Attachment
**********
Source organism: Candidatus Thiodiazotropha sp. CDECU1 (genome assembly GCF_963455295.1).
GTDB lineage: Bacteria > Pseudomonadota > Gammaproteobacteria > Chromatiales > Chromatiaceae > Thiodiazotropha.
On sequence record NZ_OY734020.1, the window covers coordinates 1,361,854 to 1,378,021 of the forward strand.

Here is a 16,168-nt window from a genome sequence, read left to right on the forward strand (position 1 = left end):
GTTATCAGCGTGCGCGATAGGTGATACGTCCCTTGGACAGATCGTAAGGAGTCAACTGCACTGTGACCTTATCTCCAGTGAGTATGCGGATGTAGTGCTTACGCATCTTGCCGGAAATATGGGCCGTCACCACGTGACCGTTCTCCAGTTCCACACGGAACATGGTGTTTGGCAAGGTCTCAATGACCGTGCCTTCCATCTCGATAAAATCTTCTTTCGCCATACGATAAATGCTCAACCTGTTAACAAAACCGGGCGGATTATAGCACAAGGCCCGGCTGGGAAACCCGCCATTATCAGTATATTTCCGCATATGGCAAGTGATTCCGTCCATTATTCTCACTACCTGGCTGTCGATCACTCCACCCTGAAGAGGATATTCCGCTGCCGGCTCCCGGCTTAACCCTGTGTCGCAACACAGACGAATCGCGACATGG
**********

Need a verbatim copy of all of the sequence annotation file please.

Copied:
Source organism: Candidatus Thiodiazotropha sp. CDECU1 (genome assembly GCF_963455295.1).
GTDB lineage: Bacteria > Pseudomonadota > Gammaproteobacteria > Chromatiales > Chromatiaceae > Thiodiazotropha.
On sequence record NZ_OY734020.1, the window covers coordinates 1,361,854 to 1,378,021 of the forward strand.

Here is a 16,168-nt window from a genome sequence, read left to right on the forward strand (position 1 = left end):
GTTATCAGCGTGCGCGATAGGTGATACGTCCCTTGGACAGATCGTAAGGAGTCAACTGCACTGTGACCTTATCTCCAGTGAGTATGCGGATGTAGTGCTTACGCATCTTGCCGGAAATATGGGCCGTCACCACGTGACCGTTCTCCAGTTCCACACGGAACATGGTGTTTGGCAAGGTCTCAATGACCGTGCCTTCCATCTCGATAAAATCTTCTTTCGCCATACGATAAATGCTCAACCTGTTAACAAAACCGGGCGGATTATAGCACAAGGCCCGGCTGGGAAACCCGCCATTATCAGTATATTTCCGCATATGGCAAGTGATTCCGTCCATTATTCTCACTACCTGGCTGTCGATCACTCCACCCTGAAGAGGATATTCCGCTGCCGGCTCCCGGCTTAACCCTGTGTCGCAACACAGACGAATCGCGACATGG